How many Grafts do I need?
The majority of people who experience hair loss often ask, “How many grafts do I need for a hair transplant?” and “Will I need more than one session for a hair transplant?” to learn what can be done to restore the volume of their thinning or balding hair. Yet, we observe that there are various misinterpretations about the hair transplant procedure, which often come to light during the consultation to assess the hair loss pattern and the needs of our patients, particularly with regards to the number of grafts to be harvested and transplanted. Therefore, as of Dr. Serkan Aygin Clinic, we believe that we should help our patients have a clear idea about how the extent of hair loss is measured and discuss whether the number of grafts specified online is applicable or plausible for your case as well.
It is essential to ensure that we are on the same page when we say that all hair transplant methods involve the removal of tiny punch grafts from your hair-bearing scalp skin, as patients oftentimes misunderstand the concept of hair graft surgery.
What is a hair graft?
A graft is a medical term used to describe a piece of healthy tissue removed from your body and transplanted to repair another damaged or weakened part in your body. In hair transplantation, hair grafts are small scalp tissues consisting of a few (1-4) hair follicles. Accordingly, you may wonder how does graft surgery work in hair transplant.
Hair transplant was developed in connection to the “theory of donor dominance” proposed by Dr. Norman Orentriech in 1952. According to this theory, ‘donor dominance’ indicated that the balding recipient site would assume the characteristics of the follicular unit grafts extracted from the healthy tissues in the donor area. In other words, the balding recipient site would begin to grow healthy hair once again after hair follicles are grafted from the donor site. The theory of donor dominance is partially refuted, as Orentriech suggested that donor follicles assume the characteristics of the donor site, but data obtained from patients show that the recipient site retains its own characteristics. However, eventually grafting made it possible to restore hair.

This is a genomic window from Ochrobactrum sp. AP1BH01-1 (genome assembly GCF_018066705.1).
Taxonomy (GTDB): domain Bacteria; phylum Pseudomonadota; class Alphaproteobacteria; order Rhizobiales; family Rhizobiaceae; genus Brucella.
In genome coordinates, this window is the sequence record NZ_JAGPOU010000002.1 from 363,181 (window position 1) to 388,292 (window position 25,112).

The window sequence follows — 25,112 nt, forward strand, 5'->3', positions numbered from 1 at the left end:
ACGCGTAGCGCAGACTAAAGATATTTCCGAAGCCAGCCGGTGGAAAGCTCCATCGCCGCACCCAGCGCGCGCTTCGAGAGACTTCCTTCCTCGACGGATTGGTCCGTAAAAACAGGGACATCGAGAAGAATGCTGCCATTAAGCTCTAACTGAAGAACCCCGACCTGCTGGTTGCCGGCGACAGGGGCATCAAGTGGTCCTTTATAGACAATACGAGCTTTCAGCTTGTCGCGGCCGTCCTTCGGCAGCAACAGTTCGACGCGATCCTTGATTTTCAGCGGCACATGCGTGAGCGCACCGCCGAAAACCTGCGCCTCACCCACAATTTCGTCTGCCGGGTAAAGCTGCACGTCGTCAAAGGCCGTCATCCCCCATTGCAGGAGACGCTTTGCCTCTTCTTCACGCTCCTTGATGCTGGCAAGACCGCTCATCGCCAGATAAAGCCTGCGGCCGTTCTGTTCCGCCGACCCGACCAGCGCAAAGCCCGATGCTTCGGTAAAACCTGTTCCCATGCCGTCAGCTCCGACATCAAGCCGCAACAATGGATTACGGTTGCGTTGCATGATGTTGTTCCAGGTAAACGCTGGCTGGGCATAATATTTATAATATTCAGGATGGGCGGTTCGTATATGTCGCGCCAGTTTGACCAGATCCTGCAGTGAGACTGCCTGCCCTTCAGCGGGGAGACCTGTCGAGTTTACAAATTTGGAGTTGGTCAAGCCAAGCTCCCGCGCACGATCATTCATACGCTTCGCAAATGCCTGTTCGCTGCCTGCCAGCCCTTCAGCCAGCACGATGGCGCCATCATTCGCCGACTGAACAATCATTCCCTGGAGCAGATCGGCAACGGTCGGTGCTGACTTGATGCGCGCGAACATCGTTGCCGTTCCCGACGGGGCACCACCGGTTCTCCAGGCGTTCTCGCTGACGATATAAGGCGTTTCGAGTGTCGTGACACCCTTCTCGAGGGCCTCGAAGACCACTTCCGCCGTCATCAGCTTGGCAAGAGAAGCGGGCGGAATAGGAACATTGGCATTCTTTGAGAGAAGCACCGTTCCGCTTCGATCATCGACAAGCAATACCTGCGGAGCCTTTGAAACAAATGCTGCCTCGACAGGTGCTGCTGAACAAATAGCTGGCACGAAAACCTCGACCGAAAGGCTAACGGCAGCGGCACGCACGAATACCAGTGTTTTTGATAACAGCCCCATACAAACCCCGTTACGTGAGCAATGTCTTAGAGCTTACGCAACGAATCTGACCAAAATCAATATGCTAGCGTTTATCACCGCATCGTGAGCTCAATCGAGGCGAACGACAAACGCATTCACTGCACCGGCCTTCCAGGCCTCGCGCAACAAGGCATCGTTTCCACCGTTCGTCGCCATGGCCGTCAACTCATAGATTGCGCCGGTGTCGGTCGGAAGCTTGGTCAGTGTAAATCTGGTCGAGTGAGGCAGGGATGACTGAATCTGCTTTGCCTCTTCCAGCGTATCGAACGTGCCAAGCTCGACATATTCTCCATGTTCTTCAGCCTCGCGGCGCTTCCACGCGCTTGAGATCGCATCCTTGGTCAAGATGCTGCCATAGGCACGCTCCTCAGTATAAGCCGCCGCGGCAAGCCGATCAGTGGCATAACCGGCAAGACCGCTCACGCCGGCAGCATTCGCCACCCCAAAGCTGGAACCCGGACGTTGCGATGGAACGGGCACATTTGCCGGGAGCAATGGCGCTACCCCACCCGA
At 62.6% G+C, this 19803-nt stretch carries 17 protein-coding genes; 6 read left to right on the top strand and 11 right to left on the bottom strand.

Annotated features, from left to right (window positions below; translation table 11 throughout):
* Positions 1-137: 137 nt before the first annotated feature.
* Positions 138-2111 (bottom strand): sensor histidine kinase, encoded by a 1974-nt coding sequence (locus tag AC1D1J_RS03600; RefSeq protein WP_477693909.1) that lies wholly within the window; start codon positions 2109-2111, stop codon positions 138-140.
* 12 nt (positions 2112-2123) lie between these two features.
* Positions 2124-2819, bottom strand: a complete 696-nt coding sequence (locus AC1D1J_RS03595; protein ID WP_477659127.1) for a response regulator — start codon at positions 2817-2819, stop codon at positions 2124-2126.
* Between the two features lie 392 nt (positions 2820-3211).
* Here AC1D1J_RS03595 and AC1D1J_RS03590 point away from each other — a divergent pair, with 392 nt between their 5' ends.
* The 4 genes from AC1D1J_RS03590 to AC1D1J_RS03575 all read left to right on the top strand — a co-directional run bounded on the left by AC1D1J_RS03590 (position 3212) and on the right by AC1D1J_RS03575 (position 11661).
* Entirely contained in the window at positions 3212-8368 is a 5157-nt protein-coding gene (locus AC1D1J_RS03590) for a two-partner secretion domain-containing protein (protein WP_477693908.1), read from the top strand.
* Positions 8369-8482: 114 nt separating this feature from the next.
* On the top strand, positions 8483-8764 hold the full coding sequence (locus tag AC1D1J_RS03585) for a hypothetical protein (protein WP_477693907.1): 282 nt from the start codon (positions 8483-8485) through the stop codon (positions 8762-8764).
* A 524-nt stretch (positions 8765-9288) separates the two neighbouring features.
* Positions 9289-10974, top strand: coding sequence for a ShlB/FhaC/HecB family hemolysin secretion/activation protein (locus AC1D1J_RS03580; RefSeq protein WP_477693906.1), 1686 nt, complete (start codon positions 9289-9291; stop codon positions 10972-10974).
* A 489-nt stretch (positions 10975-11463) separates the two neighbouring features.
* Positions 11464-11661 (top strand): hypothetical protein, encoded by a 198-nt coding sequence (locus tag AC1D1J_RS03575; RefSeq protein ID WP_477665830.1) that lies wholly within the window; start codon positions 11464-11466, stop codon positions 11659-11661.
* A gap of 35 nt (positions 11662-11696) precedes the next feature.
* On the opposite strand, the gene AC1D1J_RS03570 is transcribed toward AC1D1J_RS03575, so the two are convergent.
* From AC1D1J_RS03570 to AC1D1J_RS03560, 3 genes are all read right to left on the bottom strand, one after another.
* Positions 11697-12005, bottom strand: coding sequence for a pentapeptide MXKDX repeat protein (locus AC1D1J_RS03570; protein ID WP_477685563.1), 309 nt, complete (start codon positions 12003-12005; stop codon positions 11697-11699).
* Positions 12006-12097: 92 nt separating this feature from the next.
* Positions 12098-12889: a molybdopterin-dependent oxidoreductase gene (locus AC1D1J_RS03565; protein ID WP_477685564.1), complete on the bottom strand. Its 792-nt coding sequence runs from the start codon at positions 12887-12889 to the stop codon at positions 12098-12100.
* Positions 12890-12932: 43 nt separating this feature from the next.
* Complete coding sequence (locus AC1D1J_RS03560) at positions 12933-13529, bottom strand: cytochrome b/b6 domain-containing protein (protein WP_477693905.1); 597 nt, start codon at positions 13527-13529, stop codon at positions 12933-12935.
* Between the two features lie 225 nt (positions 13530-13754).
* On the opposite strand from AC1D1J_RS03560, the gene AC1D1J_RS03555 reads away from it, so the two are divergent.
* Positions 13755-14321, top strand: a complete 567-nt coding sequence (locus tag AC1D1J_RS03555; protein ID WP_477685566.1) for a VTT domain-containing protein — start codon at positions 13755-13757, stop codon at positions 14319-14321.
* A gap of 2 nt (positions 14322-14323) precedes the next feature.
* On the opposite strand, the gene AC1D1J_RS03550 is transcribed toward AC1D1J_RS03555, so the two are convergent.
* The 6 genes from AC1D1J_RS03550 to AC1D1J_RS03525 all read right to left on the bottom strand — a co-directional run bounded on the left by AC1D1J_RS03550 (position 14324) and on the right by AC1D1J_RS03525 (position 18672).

Now that we’ve said all of these, you don’t have to do the maths like “1 graft = how many hair” to figure out a hair transplant cost per graft estimation, as the number of hair follicle contained in hair follicles, and follicular density in one graft may vary depending on several factors explained below.
The density of your hair follicles (number of your hair follicles/ cm2) depends on their location on your scalp. For example, the highest point of your scalp, the vertex or more commonly known as the crown has the highest hair density on your head.
he average follicular density of your hair will progressively decrease with age. The average follicle density is recorded to be approximately 1135/cm2 at birth, while this number drastically decreases to 615/cm2 at the third decade of one’s life.